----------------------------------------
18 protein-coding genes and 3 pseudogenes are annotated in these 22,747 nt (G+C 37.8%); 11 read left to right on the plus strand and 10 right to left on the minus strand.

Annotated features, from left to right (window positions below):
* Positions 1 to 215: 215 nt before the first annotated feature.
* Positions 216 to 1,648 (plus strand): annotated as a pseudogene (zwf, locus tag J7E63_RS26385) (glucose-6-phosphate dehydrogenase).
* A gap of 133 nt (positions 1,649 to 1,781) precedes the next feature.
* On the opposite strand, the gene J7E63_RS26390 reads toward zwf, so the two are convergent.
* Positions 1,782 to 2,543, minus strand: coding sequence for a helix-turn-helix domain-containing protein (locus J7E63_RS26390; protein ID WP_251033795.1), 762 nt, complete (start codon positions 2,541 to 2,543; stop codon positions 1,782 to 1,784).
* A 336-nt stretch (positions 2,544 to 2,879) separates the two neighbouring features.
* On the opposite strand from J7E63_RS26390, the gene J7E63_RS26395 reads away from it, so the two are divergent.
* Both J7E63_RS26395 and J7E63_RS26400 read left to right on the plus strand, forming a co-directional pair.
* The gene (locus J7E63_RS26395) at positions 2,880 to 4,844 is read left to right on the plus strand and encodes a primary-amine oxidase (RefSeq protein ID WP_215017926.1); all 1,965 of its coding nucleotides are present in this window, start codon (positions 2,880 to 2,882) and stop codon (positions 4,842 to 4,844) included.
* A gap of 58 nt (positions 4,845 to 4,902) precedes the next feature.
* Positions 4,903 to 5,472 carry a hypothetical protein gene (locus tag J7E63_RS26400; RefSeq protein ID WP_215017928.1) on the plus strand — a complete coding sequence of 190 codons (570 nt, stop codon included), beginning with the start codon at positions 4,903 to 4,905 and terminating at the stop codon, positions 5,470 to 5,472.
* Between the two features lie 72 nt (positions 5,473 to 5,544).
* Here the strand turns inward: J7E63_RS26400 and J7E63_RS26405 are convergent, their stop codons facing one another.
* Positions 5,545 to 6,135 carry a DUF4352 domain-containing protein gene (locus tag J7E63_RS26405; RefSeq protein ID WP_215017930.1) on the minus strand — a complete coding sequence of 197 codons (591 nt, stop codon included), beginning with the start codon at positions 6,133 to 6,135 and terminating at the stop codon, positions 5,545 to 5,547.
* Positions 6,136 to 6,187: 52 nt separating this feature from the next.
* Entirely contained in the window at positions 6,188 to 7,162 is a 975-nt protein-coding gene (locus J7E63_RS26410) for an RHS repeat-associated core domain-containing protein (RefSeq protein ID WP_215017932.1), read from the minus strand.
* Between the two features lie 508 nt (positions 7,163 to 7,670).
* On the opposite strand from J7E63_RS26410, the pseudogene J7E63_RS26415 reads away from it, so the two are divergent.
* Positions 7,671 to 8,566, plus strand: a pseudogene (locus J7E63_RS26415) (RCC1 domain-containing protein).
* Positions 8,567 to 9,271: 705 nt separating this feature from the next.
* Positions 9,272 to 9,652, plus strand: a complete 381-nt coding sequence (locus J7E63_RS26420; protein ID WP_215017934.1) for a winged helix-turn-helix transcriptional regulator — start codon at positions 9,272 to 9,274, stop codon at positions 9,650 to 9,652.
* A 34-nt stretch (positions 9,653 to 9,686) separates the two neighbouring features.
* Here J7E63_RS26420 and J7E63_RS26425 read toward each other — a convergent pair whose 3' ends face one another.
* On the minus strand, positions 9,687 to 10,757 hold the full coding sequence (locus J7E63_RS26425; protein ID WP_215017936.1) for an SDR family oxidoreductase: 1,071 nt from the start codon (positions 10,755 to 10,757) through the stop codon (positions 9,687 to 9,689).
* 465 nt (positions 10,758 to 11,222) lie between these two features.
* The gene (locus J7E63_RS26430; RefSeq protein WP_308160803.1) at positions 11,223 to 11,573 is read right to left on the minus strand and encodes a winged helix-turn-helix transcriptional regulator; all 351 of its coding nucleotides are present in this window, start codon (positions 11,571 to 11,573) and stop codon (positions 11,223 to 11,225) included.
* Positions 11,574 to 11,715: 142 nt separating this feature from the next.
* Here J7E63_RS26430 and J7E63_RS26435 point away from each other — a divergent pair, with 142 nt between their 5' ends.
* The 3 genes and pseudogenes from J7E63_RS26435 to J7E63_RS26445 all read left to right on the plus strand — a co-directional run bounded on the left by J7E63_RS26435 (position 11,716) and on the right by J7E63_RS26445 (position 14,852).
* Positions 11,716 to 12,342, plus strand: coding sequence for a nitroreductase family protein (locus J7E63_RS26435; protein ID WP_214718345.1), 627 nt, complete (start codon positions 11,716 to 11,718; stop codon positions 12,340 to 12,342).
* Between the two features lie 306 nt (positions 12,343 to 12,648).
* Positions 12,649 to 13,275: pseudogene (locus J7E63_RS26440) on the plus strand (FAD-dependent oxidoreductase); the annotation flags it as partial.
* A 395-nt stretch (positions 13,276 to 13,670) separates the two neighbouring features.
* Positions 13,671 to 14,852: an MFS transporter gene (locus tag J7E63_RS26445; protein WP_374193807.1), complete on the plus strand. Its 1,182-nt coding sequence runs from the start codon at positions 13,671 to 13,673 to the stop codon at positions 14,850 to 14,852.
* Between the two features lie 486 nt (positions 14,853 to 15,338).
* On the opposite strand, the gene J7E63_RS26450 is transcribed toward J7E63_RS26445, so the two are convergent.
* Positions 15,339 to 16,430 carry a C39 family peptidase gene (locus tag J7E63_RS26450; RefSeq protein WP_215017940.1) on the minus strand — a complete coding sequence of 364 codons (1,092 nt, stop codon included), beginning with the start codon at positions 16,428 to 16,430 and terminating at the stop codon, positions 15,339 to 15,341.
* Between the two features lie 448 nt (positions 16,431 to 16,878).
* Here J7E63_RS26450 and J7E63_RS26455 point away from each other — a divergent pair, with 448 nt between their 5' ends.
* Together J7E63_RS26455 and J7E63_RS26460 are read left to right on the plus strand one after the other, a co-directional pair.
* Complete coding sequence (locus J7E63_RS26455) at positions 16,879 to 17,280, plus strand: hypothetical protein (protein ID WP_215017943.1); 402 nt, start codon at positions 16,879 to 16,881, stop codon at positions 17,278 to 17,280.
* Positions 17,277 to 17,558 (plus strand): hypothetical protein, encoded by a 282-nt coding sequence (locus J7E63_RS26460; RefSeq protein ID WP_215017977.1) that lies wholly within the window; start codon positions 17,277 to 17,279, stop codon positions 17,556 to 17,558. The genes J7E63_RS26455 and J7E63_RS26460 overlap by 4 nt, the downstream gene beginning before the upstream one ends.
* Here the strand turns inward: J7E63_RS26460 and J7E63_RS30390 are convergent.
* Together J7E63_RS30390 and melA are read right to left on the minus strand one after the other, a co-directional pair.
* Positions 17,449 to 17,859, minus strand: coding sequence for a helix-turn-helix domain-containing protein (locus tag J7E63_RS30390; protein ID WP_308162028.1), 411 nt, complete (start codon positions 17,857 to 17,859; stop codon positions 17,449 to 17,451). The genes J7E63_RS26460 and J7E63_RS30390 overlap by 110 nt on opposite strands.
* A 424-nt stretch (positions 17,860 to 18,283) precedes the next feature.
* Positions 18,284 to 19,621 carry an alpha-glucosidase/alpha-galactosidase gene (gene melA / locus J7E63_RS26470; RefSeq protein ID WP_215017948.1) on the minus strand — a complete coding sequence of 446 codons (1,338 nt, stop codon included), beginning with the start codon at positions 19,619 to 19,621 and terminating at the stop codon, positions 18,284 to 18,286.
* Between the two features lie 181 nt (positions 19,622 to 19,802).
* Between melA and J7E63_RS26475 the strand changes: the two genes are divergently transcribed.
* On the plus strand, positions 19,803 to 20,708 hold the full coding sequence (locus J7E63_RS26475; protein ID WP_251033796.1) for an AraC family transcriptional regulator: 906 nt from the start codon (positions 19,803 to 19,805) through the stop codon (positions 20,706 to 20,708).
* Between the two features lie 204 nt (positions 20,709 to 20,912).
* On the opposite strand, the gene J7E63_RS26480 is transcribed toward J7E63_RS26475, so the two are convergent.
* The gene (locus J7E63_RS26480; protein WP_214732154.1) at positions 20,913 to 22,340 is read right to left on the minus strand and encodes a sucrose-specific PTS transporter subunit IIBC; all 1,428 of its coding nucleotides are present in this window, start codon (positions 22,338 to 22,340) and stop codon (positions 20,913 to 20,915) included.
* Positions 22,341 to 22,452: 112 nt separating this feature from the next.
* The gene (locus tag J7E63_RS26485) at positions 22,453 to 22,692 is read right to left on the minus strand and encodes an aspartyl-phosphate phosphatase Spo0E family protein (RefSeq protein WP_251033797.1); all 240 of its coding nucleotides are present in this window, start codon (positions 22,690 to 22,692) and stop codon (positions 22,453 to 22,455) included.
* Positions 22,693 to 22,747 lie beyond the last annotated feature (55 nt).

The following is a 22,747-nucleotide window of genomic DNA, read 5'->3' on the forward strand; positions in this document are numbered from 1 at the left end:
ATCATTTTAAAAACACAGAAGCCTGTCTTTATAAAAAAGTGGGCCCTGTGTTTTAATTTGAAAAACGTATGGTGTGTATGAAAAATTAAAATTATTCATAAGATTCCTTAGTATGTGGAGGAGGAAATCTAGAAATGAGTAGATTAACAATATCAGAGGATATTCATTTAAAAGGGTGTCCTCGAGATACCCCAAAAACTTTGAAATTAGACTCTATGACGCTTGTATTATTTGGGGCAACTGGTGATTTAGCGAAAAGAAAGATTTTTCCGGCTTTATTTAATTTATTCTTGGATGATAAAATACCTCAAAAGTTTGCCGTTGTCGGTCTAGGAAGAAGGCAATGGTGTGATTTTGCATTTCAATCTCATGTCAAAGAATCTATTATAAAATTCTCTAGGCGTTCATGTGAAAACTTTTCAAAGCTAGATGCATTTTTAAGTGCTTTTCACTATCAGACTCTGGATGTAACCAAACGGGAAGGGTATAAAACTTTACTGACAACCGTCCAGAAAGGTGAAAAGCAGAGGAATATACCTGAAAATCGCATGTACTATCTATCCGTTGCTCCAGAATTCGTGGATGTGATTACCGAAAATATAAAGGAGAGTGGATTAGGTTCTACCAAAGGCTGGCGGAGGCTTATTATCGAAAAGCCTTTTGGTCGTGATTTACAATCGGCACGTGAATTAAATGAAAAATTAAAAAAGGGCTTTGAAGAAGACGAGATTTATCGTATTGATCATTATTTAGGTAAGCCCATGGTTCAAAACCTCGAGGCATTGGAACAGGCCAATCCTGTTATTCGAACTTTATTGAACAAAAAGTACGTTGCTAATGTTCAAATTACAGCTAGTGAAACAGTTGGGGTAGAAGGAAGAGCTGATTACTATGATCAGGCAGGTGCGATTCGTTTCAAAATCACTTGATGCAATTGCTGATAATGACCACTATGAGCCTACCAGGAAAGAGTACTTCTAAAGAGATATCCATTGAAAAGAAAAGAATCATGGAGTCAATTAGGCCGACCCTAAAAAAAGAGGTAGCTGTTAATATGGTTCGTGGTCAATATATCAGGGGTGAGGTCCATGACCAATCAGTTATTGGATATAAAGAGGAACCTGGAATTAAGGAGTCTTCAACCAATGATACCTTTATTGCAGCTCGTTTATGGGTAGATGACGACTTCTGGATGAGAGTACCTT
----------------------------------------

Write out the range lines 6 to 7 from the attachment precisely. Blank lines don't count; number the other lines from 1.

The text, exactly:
* On the opposite strand, the gene J7E63_RS26390 reads toward zwf, so the two are convergent.
* Positions 1,782 to 2,543, minus strand: coding sequence for a helix-turn-helix domain-containing protein (locus J7E63_RS26390; protein ID WP_251033795.1), 762 nt, complete (start codon positions 2,541 to 2,543; stop codon positions 1,782 to 1,784).